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After nearly a year’s worth of debate at both the national and state level, the United States Constitution passed the final hurdle to complete ratification on June 21, 1788 when the New Hampshire Convention of Delegates agreed to its provisions. Being the ninth state to do so, New Hampshire cast the deciding vote in the making of the world’s oldest constitution still in use.
The process of arriving at a document worthy for the intricate republic of the United States of America had been an exhaustive one. After the Articles of Confederation – the weak charter created during 1783 in the wake of the American War for Independence – showed itself to be untenable, Congress directed the government to convene and create a new constitution.
Beginning on May 25, 1787, the Framers convened at Independence Hall in Philadelphia – seven of them having been there for the signing of the Declaration of Independence some 11 years before. Their task this time was to formulate a strong central government under which the states might operate. The goal, in some cases as simple as formulating a method to raise revenue for a national army, would be to secure a truly United States instead of a group of largely-autonomous states with a loose affiliation. For three months, the committee worked to create a solution under the direction of George Washington, with delegations from every state present except Rhode Island.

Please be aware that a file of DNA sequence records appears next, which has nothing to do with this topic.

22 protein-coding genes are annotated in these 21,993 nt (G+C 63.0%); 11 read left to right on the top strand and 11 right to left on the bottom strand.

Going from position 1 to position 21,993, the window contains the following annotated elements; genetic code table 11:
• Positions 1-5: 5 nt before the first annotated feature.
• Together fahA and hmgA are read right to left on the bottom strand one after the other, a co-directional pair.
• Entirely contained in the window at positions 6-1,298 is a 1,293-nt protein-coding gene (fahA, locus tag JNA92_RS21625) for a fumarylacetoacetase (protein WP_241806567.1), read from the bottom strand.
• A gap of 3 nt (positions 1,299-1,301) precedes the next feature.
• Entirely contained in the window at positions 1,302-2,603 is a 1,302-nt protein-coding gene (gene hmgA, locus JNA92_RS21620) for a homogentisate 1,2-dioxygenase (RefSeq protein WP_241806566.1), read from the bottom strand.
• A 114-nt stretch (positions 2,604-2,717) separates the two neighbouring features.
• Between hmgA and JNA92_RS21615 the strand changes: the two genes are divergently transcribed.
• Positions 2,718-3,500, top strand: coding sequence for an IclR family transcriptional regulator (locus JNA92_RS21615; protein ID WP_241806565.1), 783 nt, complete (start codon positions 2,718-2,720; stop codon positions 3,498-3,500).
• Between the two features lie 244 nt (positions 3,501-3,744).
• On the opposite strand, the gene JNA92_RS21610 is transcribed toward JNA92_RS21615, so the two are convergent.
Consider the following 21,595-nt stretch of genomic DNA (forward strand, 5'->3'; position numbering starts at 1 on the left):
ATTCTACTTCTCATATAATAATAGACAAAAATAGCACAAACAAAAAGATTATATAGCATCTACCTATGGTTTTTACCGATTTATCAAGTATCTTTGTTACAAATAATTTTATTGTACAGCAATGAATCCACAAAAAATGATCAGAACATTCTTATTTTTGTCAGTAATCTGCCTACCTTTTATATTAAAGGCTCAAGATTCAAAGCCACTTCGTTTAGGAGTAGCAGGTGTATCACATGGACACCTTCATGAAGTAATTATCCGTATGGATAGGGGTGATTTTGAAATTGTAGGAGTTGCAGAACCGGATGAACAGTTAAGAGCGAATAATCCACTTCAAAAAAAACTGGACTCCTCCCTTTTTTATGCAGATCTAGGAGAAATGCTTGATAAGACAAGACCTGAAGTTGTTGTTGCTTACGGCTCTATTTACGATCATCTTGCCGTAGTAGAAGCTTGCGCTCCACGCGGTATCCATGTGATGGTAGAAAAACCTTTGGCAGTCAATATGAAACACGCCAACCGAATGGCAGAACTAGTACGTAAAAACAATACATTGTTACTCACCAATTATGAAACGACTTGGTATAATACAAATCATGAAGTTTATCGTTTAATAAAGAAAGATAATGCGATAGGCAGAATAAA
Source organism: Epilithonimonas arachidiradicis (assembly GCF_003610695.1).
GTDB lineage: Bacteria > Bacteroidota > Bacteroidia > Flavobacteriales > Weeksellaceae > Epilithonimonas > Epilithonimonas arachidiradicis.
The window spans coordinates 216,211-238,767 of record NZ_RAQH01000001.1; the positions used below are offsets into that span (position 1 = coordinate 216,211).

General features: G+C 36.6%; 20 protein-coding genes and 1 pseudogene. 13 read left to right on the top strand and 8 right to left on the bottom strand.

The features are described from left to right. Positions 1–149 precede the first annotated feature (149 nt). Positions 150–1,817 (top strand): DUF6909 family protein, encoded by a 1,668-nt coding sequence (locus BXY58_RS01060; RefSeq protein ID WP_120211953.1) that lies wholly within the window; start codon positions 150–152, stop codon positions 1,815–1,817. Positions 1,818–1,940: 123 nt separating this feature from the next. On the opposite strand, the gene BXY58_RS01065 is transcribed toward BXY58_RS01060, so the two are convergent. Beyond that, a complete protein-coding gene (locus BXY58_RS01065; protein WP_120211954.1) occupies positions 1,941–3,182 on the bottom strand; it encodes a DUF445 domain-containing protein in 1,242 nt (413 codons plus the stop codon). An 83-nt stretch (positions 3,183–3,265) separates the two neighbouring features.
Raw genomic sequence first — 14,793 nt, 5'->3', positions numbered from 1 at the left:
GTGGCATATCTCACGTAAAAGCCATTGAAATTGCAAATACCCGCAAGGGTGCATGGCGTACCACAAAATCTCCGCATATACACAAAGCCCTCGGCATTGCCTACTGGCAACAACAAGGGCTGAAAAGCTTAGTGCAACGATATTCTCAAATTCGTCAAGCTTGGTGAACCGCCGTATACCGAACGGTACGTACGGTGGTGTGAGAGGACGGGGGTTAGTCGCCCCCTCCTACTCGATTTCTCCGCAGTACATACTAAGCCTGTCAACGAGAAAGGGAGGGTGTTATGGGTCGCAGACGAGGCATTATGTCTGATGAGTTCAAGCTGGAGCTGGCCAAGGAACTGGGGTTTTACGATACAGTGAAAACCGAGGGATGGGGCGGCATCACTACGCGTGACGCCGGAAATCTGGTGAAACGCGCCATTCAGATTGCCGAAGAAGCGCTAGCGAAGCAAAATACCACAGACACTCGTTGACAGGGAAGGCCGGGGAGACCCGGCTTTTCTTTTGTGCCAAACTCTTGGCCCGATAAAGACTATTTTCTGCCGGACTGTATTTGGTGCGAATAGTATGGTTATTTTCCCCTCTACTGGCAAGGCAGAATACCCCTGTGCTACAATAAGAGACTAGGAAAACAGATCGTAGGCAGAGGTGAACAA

The finished work was completed on September 17th and signed by 38 of the 41 delegates in attendance. Now released to the public, the document would have to be approved by the legislatures of nine of the thirteen states in order to be considered legitimate. Three months later, the Constitution was already past the halfway point: Delaware, Pennsylvania, New Jersey, Georgia and Connecticut ratified it in the first part of December.
Other states, particularly Massachusetts, were uncomfortable with the language. In many ways, the Constitution used vagueness to leave open possibilities for future laws and powers. After another six weeks of debate, Massachusetts agreed to ratify the document with the condition that certain rights would become guaranteed later – freedom of speech and religion – and that those powers not named within the Constitution would rest with the states. Similar caveats are listed on the notification provided by New Hampshire’s Convention of Delegates, such as one barring Congress from disarming “any citizen, unless such as are or have been in actual rebellion.”
Maryland and South Carolina soon followed Massachusetts’ narrow “yea” vote, then New Hampshire sealed the deal. With the Constitution now the official guiding document for the United States government, officials determined March 4, 1789 to be the day it would go into full effect. Virginia would vote to ratify five days after New Hampshire, on June 26th, with New York following near the end of July.
Members of Congress reported for the first legislative term in the United States’ history on September 25, 1789, with North Carolina ratifying the Constitution the following November. Six months later, with just two days left in May 1790, Rhode Island joined the other twelve states, having been threatened with commercial sanctions if they did not. To this day, much of what was conceived remains in effect, including the Bill of Rights released to the states by the First Congress (ratified in 1791).
Last Updated on: June 13, 2012